Studies in Comparative Religion
The First English Journal on Traditional Studies - established 1963
Advanced Search
Skip Navigation Links
Book Review
Journal Information
Future Issues
Free Subscription
Purchase Copies
Shojun Bando
Shojun Bando (1932- 2004) was a Japanese scholar, author, editor, and priest who was influential in disseminating information to the West on Shin Buddhism. Western readers may have read some of his correspondence with Thomas Merton. He also once made a personal visit to Frithjof Schuon.

Shojun Bando was also a revered Shin Buddhist priest and Professor of Buddhism at Otani University in Kyoto, Japan. Rev. Bando contributed “Soteriology in Shin Buddhism and its Modern Significance”, “Shinran’s Indebtedness to T’an-luan”, “Jodo Buddhism in the Light of Zen”, and “Significance of the Nembutsu” to various issues of Studies.


Mouse over this icon to see the abstract of the article.

• Click on the header on any column to sort.
• Click on an issue listing   (e.g. "Vol. 1, No. 1. ( Winter, 1967)" )   to see the full contents of only that issue.

Type TitleAuthor/
Reviewed Author*
Author 2/
For centuries, the recitation of the Nembutsu has been one of the central practices in the Pure Land tradition of Buddhism. Shojun Bando explains how this practice was selected by Honen, whose message was in turn transmitted by Shinran in the form of the Kyo-Gyo-Shin-Sho. Throughout the course of his discussion, Bando summarizes each of the six parts of this classic work, using the teachings of Shinran as a framework for a broader explanation of the fundamental doctrines of Pure Land thought.
Significance of the NembutsuBando, Shojun Vol. 6, No. 4. ( Autumn, 1972) Buddhism
Author Shojun Bando introduces us to Jodo Buddhism, little known to many, through a more familiar form: Zen Buddhism. His purpose is to correct the "deplorable fact that Jodo Buddhism has long been misunderstood by many people as being something little different from Christianity." His intention is to "describe the character of Jodo Buddhism in contrast with the Zen way of attaining the Buddhist principle, sūnyatā" (non-substantiality). Bando's work here ultimately clears up a number of simplistic misunderstandings about both forms of Buddhism and gives us a greater appreciation of both.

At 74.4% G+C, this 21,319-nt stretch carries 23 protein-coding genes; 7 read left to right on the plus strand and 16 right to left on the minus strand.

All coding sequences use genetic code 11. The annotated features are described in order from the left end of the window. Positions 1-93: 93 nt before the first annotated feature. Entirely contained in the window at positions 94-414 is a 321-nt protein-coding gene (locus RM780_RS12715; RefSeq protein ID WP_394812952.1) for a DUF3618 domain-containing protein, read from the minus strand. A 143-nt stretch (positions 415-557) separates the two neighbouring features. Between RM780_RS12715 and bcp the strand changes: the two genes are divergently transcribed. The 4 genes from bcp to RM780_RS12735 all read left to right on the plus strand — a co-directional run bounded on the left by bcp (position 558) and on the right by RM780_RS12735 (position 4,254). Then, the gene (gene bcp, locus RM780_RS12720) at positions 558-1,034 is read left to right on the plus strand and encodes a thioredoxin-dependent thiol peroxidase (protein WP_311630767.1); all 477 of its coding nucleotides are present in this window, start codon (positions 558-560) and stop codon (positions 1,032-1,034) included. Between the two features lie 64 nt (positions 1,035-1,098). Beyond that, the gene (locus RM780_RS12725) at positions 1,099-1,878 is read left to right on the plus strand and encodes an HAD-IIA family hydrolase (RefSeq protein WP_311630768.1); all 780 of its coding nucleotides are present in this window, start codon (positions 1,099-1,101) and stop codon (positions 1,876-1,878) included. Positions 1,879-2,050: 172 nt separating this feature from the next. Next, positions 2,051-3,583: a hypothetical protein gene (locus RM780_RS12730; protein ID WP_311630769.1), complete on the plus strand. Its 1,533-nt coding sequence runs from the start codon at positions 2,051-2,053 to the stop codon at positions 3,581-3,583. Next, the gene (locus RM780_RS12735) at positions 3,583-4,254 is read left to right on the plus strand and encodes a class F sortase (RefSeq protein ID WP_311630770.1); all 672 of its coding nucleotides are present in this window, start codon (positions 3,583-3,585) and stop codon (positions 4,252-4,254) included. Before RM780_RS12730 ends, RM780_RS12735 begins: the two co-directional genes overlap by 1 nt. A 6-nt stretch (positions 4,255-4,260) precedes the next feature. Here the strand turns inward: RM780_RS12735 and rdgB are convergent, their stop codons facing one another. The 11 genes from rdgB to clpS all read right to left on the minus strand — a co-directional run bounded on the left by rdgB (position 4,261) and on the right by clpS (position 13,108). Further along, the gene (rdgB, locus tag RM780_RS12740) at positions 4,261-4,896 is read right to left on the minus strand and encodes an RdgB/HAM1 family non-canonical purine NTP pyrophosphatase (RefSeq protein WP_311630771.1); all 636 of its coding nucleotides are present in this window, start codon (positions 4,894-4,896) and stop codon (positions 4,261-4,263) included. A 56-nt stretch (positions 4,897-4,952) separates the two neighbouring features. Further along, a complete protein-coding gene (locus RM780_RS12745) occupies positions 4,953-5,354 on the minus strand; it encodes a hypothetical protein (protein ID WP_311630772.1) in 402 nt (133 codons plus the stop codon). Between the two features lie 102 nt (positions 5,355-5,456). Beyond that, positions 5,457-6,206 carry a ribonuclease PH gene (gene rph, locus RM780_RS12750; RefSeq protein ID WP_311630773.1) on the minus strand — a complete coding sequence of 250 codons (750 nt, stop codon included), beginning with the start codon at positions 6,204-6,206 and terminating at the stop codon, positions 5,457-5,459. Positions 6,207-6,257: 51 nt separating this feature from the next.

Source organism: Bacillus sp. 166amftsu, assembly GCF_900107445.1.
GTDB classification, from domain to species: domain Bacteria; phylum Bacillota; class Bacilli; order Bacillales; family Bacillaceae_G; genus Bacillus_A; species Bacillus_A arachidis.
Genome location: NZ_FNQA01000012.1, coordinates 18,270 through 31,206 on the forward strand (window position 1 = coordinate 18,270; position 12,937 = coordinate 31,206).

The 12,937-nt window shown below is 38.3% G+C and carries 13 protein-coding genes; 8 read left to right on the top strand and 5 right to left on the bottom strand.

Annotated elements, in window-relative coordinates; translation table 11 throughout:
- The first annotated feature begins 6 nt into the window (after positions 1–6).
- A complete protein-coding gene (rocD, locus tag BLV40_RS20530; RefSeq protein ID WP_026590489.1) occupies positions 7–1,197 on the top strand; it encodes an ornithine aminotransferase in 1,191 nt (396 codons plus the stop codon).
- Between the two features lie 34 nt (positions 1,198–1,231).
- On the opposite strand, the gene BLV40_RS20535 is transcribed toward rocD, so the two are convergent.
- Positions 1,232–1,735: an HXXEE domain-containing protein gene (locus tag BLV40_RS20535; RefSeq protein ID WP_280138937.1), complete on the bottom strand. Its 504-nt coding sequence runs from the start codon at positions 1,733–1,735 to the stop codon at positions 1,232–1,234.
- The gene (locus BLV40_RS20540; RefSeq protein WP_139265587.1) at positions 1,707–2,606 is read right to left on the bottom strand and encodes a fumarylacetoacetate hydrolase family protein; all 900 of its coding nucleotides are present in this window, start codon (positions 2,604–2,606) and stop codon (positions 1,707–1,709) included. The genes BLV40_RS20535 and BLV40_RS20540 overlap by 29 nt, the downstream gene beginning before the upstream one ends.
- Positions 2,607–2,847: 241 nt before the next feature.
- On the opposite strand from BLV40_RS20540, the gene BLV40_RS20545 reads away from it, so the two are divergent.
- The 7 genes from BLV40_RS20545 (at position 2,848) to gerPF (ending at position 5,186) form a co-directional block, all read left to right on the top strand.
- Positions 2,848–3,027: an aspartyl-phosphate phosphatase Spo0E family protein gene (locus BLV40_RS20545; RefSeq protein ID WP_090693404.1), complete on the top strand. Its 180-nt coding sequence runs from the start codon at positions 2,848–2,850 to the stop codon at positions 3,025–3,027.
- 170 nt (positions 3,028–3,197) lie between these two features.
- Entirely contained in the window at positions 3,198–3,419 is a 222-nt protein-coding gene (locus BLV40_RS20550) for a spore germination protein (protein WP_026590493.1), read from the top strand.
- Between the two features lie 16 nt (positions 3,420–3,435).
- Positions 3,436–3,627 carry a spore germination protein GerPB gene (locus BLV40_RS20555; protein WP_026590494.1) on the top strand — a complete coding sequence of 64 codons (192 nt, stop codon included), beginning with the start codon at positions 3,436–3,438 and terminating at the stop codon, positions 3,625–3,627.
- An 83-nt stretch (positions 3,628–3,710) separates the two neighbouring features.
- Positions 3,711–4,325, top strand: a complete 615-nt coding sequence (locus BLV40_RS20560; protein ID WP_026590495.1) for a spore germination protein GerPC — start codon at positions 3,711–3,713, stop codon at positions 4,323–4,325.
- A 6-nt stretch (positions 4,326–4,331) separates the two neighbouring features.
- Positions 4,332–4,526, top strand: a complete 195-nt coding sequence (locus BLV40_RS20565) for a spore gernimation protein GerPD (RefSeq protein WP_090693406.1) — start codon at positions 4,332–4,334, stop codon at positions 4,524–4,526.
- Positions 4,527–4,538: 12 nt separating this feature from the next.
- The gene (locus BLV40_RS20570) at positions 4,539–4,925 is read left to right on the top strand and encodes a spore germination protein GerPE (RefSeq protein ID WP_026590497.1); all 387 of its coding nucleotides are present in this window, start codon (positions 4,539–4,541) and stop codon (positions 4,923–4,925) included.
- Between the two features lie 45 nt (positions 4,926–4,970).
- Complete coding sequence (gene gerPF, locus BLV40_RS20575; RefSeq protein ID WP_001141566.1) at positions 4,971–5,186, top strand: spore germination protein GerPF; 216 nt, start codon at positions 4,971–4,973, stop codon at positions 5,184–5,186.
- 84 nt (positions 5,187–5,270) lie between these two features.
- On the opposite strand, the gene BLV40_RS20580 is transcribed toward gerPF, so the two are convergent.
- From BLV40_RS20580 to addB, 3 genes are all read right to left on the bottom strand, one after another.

Jodo Buddhism in the Light of ZenBando, Shojun Vol. 6, No. 2. ( Spring, 1972) Buddhism
T'an-luan (Jp: Donran), who lived from 476-542, was a Chinese Buddhist monk credited by Honen as the founder of Pure Land Buddhism in China. T'an-luan is also considered the Third Patriarch in Japanese Jodo Shinshu Buddhism. Though he lived many centuries before the founder of Jodo Shinshu, Shinran, his writings survived and were influential on Honen and his student, Shinran. This essay surveys the history of the development of Jodo Shinshu thought, informing students of this branch of Buddhism of the critical role T'an-luan's played in forming central Shin concepts.
Shinran’s Indebtedness to T’an-luanBando, Shojun Vol. 5, No. 4. ( Autumn, 1971) Buddhism
Bando discusses the Buddhist concept of jōbutso, also known as Enlightenment or the attainment of Buddhahood. He argues that Shinran’s Pure Land teaching differs in its conception of jōbutso in that in the Pure Land teaching, one cannot achieve Buddhahood in life, due to an inability to detach ourselves from the “defilement” of earthly life.
Soteriology in Shin Buddhism and its Modern SignificanceBando, Shojun Vol. 4, No. 1. ( Winter, 1970) Buddhism
 4 entries (Displaying results 1 - 4) View :
Page: [1] of 1 pages

Home | Authors | Archive | Book Review | Browse | Journal Information | Future Issues | Free Subscription | Purchase Copies | Help | Sitemap |
This site is best viewed 1024 x 768
Copyright © 2007